150,000 DISPOSAL WELLS
Produced water occurs alongside oil and gas in the same underground formations and brought to the surface with them. The salt content of produced water can be 20 times higher than sea water, and it contains traces of the hydrocarbons that it was found alongside, including chemicals harmful to human health such as benzene.
Safe disposal of so much briny and contaminated water presents an enormous challenge and is already strictly regulated.
Of the 58 million barrels of waste water produced every day, roughly half (29 million barrels) is re-injected into oil and gas bearing formations to help maintain pressure and enhance ultimate oil recovery. Another 20 million barrels are injected into non-hydrocarbon formations for disposal.
Less than 2 million barrels per day are discharged on the surface, and almost all of those are in offshore fields. Only 380,000 barrels are discharged onshore.
Disposal through re-injection of into non-oil bearing formations is already subject to the Safe Drinking Water Act (SDWA) and other federal regulations.
The act prohibits injection which endangers an underground source of drinking water (USDW). The Environmental Protection Agency (EPA) has established minimum standards for Underground Injection Control (UIC). But states are free to establish and enforce their own standards provided they are certified as at least as stringent, and most have now done so.
In 2002, EPA estimated there were 147,000 wells licensed for the disposal of wastes associated with the production of oil and gas (so-called Class II waste disposal wells).
To prevent waste migrating into freshwater aquifers, EPA regulations require Class II disposal wells to be appropriately sited; cased and cemented, particularly in the sections crossing freshwater-bearing layers; and the wells must be periodically monitored to ensure the containment remains effective ("Protecting Drinking Water Through Underground Injection Control," Jan 2002).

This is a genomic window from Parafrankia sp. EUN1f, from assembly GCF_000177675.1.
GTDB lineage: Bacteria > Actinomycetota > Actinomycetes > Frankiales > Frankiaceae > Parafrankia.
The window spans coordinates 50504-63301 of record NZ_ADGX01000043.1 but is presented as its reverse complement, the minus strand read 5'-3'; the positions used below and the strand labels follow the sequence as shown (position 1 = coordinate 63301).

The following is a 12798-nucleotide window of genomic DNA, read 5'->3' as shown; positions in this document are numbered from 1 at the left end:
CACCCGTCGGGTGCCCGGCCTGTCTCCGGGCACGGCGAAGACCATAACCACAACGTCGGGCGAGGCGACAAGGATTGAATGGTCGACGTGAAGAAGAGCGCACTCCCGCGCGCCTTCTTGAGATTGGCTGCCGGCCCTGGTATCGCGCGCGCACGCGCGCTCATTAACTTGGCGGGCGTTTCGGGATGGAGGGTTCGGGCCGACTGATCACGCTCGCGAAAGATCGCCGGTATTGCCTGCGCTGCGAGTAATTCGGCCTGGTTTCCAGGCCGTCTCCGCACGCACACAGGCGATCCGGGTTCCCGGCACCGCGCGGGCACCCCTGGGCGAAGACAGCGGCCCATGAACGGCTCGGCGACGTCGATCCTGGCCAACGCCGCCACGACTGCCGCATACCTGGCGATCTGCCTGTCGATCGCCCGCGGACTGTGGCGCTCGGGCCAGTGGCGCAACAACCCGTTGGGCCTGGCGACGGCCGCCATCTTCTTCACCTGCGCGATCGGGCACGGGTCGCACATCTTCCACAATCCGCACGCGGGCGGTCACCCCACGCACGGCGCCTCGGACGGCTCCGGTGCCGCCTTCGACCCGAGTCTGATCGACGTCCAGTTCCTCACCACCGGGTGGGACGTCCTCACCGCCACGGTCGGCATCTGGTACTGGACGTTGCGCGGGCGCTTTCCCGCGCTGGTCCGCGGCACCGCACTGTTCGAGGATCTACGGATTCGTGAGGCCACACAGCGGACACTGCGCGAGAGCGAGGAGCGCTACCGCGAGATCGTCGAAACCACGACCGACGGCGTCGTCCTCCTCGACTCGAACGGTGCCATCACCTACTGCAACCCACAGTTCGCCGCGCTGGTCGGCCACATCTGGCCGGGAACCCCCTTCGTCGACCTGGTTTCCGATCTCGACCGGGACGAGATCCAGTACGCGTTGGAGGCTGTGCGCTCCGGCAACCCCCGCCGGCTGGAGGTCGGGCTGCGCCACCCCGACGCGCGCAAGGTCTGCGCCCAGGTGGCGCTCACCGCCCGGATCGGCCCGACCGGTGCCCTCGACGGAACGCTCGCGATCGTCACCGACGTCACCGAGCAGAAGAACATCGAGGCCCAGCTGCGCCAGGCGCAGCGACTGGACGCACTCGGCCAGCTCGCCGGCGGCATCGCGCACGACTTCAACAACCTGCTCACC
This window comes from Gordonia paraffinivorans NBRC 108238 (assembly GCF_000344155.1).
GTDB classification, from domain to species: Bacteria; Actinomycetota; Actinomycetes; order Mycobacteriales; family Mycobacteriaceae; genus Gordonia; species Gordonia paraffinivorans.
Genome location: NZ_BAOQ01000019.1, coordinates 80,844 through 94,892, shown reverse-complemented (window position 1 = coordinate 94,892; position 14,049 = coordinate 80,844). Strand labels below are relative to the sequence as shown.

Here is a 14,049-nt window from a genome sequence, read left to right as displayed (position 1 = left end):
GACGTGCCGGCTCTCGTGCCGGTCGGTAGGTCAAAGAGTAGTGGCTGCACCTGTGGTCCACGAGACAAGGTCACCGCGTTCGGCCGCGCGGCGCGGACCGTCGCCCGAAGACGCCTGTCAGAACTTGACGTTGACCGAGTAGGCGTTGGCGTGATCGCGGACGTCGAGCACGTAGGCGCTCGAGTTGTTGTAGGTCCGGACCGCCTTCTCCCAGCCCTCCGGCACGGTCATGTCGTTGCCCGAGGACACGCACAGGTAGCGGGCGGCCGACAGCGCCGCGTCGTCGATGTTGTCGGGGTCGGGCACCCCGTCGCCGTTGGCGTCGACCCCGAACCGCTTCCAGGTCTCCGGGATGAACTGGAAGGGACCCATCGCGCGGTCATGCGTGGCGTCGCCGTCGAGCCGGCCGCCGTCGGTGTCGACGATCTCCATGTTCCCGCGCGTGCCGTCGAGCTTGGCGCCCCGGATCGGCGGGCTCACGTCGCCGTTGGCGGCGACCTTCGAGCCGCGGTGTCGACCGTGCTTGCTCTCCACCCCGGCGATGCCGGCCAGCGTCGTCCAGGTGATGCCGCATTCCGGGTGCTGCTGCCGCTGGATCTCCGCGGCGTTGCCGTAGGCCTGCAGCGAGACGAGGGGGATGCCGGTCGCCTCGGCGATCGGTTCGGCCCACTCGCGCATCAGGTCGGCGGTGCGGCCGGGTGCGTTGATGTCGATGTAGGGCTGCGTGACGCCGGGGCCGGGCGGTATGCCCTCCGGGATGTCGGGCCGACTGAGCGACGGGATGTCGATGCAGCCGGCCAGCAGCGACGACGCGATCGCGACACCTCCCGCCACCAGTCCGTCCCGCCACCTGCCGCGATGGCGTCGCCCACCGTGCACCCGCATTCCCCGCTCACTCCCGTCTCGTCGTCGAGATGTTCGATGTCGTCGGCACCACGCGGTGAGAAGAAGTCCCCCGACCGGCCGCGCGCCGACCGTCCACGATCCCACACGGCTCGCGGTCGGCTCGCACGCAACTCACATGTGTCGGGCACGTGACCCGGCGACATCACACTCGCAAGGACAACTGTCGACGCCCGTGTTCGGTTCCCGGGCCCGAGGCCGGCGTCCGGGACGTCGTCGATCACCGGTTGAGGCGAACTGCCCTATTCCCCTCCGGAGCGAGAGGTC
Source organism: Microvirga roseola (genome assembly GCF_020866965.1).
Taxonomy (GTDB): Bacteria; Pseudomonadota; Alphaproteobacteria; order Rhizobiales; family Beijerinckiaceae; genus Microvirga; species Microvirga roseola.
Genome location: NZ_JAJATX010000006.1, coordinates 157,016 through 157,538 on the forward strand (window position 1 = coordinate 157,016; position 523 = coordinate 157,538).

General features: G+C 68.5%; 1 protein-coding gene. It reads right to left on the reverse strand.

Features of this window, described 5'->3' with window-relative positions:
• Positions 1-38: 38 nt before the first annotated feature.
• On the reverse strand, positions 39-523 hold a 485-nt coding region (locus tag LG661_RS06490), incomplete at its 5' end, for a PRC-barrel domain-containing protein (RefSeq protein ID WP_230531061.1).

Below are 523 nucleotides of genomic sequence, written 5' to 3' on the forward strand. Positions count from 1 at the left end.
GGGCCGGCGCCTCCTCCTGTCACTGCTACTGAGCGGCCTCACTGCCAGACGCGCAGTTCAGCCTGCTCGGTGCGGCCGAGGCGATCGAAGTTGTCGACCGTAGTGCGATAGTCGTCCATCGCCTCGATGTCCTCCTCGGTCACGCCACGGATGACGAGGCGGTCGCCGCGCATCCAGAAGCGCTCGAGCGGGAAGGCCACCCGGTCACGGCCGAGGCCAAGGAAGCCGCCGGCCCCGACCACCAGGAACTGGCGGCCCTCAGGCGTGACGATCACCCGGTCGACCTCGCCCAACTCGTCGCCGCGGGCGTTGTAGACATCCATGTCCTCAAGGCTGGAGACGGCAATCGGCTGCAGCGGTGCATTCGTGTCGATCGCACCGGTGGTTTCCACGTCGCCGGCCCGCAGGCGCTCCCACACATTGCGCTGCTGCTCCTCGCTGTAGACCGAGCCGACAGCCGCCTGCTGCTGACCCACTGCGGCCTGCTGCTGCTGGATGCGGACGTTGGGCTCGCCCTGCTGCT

None of this is meant to imply fracking does not pose challenges. However, the industry is already handling more than 60 million barrels per day of waste water contaminated with high-levels of salt and cancer-causing chemicals, most of that from wells that would be considered "conventional" rather than fracked.
The oil and gas industry's use of water to fracture wells needs to be carefully regulated to ensure it is not diverting freshwater from competing uses without proper compensation. And waste disposal must continue to be stringently regulated. But the water management problems posed by fracking are no different from those which have long been associated with conventional wells.
References: (1) "Produced Water Volumes and Management Practices in the United States" (2009): http://www.ead.anl.gov/pub/doc/ANL_EVS__R09_produced_water_volume_report_2437.pdf (2) "Modern Shale Gas Development in the United States" (2009): http://www.netl.doe.gov/technologies/oil-gas/publications/EPreports/Shale_Gas_Primer_2009.pdf
(3) "Protecting Drinking Water Through Underground Injection Control" (2002): http://www.gwpc.org/e-library/documents/general/Protecting%20Drinking%20Water%20Through%20Underground%20injection%20Control-%20Drinking%20Water%20Pocket%20Guide%202.pdf